I was forwarded an interview with a poker player named Maria Konnikova. Most of the interview involved her approach to poker, but the interviewer (Kevin Berger) led her into a discussion of the skill-versus-chance debate. While many top players insist that poker is a game of skill, Konnikova agrees but adds that there is always some chance and luck, on which you need to capitalize.
[Carl] Sagan was awed by chance. He didn’t let it get him down. Instead he wants us to look at this beautiful universe, this beautiful world. Look at how many things there are to amaze us, to fascinate us. Look at the power of wonder, embrace it, and don’t be afraid there are things we don’t know. Don’t be afraid of uncertainty, be grateful for it.
By ‘chance,’ Konnikova means something other than wholly random or haphazard. She claims that chance is not completely passive, in that we have luck amplifiers and luck dampeners. If you are really present in the moment along with all your training and habits, then you are better equipped to take advantage when luck comes your way.
How might this idea from a poker expert (who also holds a PhD in psychology) apply to the realm of aesthetics. Konnikova, after all, claims that there is a kind fo beauty in chance. Maybe, there is an ‘aesthetic luck’ that could apply to both the makers and the appreciators.
For makers, it seems clear that occasionally (happy) accidents alter the path of your art or design. But it is the instincts and habits of the trained maker (e.g., designer or artist) that is able to take advantage of chance. The philosopher Kant wrote that there is no precise formula to guarantee the creation of beauty, which is why the artist or designer must rely on their training and instincts. Another thing to consider from this perspective is that there is some luck in how a work of art or design is received—timing, presentation, advertising, and more—which is why the beholders also have to consider the role of chance.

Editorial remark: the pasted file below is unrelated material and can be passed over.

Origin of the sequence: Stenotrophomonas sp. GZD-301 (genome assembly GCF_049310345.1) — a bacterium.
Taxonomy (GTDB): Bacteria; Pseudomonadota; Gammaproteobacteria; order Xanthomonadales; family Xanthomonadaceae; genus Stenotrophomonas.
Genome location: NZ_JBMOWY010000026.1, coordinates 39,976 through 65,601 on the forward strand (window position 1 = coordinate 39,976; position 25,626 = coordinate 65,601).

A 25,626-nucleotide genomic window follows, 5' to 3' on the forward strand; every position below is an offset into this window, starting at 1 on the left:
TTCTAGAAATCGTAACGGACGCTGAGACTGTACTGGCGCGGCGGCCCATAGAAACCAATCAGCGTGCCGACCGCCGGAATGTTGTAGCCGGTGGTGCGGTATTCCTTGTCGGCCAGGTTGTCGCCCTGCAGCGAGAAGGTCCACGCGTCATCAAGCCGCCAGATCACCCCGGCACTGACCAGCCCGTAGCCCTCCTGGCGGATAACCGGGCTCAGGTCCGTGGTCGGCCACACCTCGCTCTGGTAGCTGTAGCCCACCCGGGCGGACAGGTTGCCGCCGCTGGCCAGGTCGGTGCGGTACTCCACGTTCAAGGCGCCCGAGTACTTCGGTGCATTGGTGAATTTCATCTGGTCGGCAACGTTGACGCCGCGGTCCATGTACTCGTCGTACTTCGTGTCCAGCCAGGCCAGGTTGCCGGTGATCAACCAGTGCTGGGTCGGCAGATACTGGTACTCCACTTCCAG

For appreciators, it may be easy sometimes to write off or overlook some potentially wonderful objects of aesthetic experience. We may be distracted. We may miss the subtlety. We may not have attained the requisite knowledge. Similar to the maker, it is the person who has developed a sense of art and design that is often better equipped to experience the aesthetic more fully. This is not limited to formal education (though that plays a role), it is more about developing habits to be able to spot the details of a given work or product.
Chance is something we don’t really like to think much about, probably we want there to be certainty. We don’t want the banker to tell us that she believes we may have $1000 give or take. We want an exact figure. However, it was argued (fairly convincingly) that chance plays a huge role in our lives in the book The Drunkard’s Walk by Leonard Mlodinow. If there is at least some truth to this, then we should embrace chance, but try our best to amplify our potential for luck. And I think part of that, as Konnikova notes, is seeing the beauty in chance.
More needs to be written about ‘aesthetic luck,’ but it seemed like this brief overview could be the start of that conversation.